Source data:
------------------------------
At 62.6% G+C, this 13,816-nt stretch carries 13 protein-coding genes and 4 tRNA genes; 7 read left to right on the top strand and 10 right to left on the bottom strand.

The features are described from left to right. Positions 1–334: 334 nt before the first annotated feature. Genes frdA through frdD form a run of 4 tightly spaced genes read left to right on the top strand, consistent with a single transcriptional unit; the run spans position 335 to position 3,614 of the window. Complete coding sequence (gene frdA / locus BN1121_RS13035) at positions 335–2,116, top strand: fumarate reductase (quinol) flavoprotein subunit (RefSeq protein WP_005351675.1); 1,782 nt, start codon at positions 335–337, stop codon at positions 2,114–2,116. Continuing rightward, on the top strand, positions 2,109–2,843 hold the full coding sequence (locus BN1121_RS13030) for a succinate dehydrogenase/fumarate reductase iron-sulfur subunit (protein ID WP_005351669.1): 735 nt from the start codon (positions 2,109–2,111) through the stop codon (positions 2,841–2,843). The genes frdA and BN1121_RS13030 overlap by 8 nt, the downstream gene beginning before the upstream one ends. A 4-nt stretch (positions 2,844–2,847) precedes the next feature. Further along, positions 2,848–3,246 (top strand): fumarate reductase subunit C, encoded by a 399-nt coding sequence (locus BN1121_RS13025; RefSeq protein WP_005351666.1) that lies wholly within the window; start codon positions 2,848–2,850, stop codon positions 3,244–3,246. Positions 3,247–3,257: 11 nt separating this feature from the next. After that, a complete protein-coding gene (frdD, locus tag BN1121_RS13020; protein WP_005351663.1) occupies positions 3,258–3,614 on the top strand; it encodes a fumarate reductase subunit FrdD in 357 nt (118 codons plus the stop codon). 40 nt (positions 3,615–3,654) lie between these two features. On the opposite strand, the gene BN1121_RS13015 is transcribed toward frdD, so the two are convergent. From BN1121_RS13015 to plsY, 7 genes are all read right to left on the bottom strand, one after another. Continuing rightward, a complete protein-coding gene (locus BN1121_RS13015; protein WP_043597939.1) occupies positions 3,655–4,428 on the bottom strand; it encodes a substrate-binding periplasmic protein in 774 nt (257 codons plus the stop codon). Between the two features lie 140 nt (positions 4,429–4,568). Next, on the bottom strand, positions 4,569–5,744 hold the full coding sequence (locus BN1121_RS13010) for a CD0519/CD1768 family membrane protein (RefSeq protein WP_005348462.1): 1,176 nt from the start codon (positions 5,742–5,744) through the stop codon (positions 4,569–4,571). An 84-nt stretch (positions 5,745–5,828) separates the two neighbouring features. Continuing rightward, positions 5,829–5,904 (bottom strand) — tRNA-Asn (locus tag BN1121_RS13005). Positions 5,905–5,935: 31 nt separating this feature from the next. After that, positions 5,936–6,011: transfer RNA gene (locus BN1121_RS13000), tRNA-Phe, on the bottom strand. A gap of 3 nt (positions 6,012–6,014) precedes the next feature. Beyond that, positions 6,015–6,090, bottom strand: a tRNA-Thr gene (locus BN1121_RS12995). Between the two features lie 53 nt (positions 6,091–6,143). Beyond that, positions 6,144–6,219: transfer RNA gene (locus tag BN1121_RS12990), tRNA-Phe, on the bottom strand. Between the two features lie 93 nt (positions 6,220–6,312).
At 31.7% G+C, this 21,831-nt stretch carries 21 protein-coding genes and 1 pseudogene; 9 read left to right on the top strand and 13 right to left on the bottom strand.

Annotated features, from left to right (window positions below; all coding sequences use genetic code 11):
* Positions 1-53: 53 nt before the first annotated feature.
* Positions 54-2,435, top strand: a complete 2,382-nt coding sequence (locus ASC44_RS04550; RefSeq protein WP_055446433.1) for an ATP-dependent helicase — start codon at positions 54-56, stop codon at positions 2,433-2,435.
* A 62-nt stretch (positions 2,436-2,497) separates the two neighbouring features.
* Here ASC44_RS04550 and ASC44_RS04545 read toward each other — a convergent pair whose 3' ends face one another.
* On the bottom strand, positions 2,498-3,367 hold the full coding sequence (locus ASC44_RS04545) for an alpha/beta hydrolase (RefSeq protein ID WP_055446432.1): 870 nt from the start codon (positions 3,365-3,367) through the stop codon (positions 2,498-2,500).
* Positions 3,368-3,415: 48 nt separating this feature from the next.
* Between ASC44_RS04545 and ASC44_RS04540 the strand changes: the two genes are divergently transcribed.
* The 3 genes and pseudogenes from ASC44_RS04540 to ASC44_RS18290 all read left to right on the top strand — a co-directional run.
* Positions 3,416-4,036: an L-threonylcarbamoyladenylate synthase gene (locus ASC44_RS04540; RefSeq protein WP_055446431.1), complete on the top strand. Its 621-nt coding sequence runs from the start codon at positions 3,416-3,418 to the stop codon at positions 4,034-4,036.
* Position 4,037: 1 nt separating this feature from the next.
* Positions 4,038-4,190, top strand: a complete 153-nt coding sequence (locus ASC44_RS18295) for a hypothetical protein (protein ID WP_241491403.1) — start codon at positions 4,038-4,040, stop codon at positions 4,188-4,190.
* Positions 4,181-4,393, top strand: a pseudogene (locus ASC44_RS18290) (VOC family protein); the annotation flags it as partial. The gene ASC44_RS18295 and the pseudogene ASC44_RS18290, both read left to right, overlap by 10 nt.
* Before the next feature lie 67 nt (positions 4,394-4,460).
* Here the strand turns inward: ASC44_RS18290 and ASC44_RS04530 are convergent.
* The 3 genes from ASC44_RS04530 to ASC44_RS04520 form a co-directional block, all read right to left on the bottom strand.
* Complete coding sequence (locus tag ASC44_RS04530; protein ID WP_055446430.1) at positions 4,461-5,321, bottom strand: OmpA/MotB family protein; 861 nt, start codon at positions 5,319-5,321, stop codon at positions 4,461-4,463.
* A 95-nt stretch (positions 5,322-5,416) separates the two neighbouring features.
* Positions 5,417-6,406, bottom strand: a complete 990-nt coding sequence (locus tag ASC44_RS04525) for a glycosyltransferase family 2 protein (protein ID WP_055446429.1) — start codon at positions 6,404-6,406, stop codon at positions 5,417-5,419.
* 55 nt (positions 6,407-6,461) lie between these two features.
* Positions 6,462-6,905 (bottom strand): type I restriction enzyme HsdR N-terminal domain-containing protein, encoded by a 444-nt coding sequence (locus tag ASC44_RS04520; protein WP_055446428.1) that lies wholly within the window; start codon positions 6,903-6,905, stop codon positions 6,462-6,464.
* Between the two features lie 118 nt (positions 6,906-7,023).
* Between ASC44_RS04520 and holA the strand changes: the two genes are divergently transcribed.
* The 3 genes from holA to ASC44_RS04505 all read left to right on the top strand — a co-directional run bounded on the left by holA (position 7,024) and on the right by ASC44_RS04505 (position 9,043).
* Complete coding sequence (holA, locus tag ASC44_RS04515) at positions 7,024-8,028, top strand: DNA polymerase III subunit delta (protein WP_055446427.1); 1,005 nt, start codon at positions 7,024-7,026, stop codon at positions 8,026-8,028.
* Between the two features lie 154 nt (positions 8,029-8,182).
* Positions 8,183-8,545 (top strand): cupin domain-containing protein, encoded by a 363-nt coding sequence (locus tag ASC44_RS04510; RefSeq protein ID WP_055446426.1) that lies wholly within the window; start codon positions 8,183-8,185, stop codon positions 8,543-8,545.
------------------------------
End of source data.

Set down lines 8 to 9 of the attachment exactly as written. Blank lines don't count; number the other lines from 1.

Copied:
* Here ASC44_RS04550 and ASC44_RS04545 read toward each other — a convergent pair whose 3' ends face one another.
* On the bottom strand, positions 2,498-3,367 hold the full coding sequence (locus ASC44_RS04545) for an alpha/beta hydrolase (RefSeq protein ID WP_055446432.1): 870 nt from the start codon (positions 3,365-3,367) through the stop codon (positions 2,498-2,500).